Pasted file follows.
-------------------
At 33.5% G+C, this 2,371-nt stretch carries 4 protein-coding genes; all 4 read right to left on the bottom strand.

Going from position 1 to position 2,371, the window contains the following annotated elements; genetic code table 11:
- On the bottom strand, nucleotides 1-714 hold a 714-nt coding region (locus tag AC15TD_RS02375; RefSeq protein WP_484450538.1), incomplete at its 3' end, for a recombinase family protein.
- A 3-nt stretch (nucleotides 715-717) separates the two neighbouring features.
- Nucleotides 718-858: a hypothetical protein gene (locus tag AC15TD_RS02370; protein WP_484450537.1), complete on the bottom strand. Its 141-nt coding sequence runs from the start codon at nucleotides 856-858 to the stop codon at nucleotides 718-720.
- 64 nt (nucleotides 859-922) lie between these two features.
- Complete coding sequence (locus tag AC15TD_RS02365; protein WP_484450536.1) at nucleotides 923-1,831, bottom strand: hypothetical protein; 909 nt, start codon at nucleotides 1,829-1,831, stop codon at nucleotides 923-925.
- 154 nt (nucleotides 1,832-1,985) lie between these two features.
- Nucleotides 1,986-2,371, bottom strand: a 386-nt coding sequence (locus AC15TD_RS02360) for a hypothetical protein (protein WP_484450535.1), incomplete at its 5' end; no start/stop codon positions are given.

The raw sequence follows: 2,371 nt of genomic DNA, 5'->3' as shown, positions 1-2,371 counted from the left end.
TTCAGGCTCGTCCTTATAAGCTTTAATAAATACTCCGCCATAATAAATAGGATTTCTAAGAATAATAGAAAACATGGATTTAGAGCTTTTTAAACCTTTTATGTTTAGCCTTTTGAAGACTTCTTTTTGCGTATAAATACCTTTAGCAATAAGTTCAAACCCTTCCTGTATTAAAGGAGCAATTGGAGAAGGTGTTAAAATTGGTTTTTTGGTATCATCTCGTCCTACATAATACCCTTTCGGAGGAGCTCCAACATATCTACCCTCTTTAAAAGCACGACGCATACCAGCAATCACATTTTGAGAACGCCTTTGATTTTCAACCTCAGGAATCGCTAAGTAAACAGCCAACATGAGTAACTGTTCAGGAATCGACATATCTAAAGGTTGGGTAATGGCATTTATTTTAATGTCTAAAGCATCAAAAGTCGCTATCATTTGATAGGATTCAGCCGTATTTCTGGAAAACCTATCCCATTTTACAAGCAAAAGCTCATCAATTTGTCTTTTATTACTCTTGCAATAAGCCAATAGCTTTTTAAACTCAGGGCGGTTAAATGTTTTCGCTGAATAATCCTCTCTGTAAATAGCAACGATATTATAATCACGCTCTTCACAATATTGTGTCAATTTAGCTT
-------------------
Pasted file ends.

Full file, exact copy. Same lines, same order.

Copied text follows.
At 33.5% G+C, this 2,371-nt stretch carries 4 protein-coding genes; all 4 read right to left on the bottom strand.

Going from position 1 to position 2,371, the window contains the following annotated elements; genetic code table 11:
- On the bottom strand, nucleotides 1-714 hold a 714-nt coding region (locus tag AC15TD_RS02375; RefSeq protein WP_484450538.1), incomplete at its 3' end, for a recombinase family protein.
- A 3-nt stretch (nucleotides 715-717) separates the two neighbouring features.
- Nucleotides 718-858: a hypothetical protein gene (locus tag AC15TD_RS02370; protein WP_484450537.1), complete on the bottom strand. Its 141-nt coding sequence runs from the start codon at nucleotides 856-858 to the stop codon at nucleotides 718-720.
- 64 nt (nucleotides 859-922) lie between these two features.
- Complete coding sequence (locus tag AC15TD_RS02365; protein WP_484450536.1) at nucleotides 923-1,831, bottom strand: hypothetical protein; 909 nt, start codon at nucleotides 1,829-1,831, stop codon at nucleotides 923-925.
- 154 nt (nucleotides 1,832-1,985) lie between these two features.
- Nucleotides 1,986-2,371, bottom strand: a 386-nt coding sequence (locus AC15TD_RS02360) for a hypothetical protein (protein WP_484450535.1), incomplete at its 5' end; no start/stop codon positions are given.

The raw sequence follows: 2,371 nt of genomic DNA, 5'->3' as shown, positions 1-2,371 counted from the left end.
TTCAGGCTCGTCCTTATAAGCTTTAATAAATACTCCGCCATAATAAATAGGATTTCTAAGAATAATAGAAAACATGGATTTAGAGCTTTTTAAACCTTTTATGTTTAGCCTTTTGAAGACTTCTTTTTGCGTATAAATACCTTTAGCAATAAGTTCAAACCCTTCCTGTATTAAAGGAGCAATTGGAGAAGGTGTTAAAATTGGTTTTTTGGTATCATCTCGTCCTACATAATACCCTTTCGGAGGAGCTCCAACATATCTACCCTCTTTAAAAGCACGACGCATACCAGCAATCACATTTTGAGAACGCCTTTGATTTTCAACCTCAGGAATCGCTAAGTAAACAGCCAACATGAGTAACTGTTCAGGAATCGACATATCTAAAGGTTGGGTAATGGCATTTATTTTAATGTCTAAAGCATCAAAAGTCGCTATCATTTGATAGGATTCAGCCGTATTTCTGGAAAACCTATCCCATTTTACAAGCAAAAGCTCATCAATTTGTCTTTTATTACTCTTGCAATAAGCCAATAGCTTTTTAAACTCAGGGCGGTTAAATGTTTTCGCTGAATAATCCTCTCTGTAAATAGCAACGATATTATAATCACGCTCTTCACAATATTGTGTCAATTTAGCTT